Exposure by nesting material? – Investigation of potentially suitable methods for higher tier studies with solitary bees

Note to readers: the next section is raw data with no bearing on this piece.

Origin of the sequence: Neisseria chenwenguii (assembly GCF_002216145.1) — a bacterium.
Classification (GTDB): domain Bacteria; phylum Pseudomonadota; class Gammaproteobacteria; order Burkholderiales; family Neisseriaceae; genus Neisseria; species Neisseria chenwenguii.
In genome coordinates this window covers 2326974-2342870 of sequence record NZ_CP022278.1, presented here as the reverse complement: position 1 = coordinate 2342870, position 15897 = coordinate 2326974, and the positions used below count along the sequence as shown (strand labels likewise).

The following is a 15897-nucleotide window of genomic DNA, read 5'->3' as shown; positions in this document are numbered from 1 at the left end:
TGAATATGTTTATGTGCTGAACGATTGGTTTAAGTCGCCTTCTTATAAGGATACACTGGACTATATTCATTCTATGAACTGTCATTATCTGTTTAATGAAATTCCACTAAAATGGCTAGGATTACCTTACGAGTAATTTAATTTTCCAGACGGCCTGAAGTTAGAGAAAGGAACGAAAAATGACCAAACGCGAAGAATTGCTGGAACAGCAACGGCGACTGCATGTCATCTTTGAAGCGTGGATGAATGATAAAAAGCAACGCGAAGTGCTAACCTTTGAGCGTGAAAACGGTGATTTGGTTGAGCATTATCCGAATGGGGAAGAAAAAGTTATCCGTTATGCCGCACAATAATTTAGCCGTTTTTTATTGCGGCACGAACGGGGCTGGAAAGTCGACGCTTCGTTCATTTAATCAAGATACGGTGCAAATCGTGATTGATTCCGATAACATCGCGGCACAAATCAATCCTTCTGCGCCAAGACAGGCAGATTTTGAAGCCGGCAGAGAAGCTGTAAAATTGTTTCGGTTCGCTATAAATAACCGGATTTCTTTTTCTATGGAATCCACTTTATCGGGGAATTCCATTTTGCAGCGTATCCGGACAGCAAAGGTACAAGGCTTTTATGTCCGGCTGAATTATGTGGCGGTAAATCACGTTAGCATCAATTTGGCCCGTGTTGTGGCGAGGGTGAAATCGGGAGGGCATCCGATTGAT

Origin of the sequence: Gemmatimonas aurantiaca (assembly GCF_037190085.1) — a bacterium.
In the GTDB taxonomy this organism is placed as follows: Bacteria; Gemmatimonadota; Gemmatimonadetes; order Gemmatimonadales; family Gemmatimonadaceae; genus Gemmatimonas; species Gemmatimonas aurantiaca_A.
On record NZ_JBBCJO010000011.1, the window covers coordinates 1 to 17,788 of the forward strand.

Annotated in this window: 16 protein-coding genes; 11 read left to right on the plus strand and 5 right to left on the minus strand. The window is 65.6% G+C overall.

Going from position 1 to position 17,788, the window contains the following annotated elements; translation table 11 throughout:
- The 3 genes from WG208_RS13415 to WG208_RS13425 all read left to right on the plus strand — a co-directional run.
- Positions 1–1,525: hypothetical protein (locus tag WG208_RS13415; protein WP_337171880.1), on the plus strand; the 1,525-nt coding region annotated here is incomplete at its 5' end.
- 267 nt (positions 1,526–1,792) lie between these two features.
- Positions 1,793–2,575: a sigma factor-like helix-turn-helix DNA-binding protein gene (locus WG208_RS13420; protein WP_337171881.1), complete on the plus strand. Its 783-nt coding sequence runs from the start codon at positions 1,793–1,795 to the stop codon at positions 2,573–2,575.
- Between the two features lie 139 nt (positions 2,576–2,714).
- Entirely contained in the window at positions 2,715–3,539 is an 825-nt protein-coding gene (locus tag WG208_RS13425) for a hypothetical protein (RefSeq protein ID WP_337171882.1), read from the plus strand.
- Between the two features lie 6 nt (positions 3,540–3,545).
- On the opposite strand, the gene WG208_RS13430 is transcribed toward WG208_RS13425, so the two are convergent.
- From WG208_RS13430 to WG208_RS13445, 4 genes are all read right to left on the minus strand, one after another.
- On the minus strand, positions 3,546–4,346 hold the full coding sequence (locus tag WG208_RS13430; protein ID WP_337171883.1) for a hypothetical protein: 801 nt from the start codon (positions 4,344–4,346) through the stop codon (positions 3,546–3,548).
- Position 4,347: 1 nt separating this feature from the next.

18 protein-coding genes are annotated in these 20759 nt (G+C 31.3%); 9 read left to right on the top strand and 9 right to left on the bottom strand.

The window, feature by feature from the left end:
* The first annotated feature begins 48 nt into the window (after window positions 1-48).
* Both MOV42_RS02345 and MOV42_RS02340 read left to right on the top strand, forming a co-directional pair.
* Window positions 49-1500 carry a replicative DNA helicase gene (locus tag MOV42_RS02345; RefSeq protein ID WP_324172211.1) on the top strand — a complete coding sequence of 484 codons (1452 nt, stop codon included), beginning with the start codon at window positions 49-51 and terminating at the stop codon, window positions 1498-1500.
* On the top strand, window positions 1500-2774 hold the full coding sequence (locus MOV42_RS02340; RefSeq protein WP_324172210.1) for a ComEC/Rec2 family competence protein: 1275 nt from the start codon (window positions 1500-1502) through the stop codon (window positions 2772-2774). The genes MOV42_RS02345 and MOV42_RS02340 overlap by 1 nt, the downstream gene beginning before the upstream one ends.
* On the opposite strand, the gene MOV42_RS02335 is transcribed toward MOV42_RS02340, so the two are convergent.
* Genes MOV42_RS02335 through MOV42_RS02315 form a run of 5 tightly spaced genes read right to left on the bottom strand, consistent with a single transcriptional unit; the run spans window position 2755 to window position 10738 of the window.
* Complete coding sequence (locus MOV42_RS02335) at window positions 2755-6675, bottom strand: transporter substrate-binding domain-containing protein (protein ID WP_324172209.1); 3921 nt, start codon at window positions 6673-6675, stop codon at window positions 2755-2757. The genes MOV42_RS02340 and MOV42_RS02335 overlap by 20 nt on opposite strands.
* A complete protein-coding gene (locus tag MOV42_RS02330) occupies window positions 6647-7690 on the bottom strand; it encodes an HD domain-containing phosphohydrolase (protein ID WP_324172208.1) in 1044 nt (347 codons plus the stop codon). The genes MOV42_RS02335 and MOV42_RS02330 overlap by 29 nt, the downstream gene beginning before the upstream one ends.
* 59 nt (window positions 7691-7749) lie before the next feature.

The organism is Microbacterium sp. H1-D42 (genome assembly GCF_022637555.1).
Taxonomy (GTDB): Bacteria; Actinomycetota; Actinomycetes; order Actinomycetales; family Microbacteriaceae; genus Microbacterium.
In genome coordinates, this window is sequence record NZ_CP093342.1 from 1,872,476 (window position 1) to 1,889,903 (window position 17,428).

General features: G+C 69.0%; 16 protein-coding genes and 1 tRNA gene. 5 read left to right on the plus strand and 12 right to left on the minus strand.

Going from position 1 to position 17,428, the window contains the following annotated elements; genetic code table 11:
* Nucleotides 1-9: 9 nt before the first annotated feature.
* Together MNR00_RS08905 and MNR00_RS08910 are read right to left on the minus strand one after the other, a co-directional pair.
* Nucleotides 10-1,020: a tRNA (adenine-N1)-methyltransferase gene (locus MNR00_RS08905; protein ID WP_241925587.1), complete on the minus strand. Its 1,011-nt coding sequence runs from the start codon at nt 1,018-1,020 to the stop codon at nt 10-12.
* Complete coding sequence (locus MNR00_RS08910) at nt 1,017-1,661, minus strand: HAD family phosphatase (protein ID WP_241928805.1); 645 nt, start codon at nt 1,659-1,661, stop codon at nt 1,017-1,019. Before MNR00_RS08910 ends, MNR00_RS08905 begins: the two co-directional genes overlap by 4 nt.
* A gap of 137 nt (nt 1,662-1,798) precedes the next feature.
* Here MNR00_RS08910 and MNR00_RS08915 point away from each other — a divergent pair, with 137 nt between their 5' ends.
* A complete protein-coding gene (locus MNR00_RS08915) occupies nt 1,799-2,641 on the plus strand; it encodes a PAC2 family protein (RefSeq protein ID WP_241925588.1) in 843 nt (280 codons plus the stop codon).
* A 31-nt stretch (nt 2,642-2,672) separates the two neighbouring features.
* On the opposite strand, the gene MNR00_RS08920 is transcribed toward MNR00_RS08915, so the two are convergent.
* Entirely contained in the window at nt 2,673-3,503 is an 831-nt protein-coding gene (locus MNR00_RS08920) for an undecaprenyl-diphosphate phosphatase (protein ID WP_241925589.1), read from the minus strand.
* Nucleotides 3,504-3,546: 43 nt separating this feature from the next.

The registration processes and risk assessment of plant protection products (PPPs) on bees resulted in an increasing need for experiments with non-apis pollinators to assess potential side effects of PPPs on this relatively new group of test organisms. Recently, numerous studies have been performed but there is still a wide range of ongoing challenges. One of the challenges is the risk from insecticide exposure to solitary bees (especially at larval stages) by contaminated nesting material (e.g. mud partitions – mason bees). In 2017, an experiment was performed with the horn-faced mason bee Osmia cornuta (Hymenoptera, Megachilidae) under modified field conditions. The aim of the experiment was to develop a suitable test method for higher tier risk assessments with solitary wild bees exposed to treated nesting material. The potential effect of an insect growth regulator (IGR) to bees and their brood was examined. The reproduction capacity and brood termination rate were observed in the study as endpoints. Furthermore, hatching success and flight activity were recorded as additional information at several occasions.The present results provide no evidence that the exposure has an effect on the development during the larval stages of Osmia cornuta, neither in pollen mass nor in the nesting material.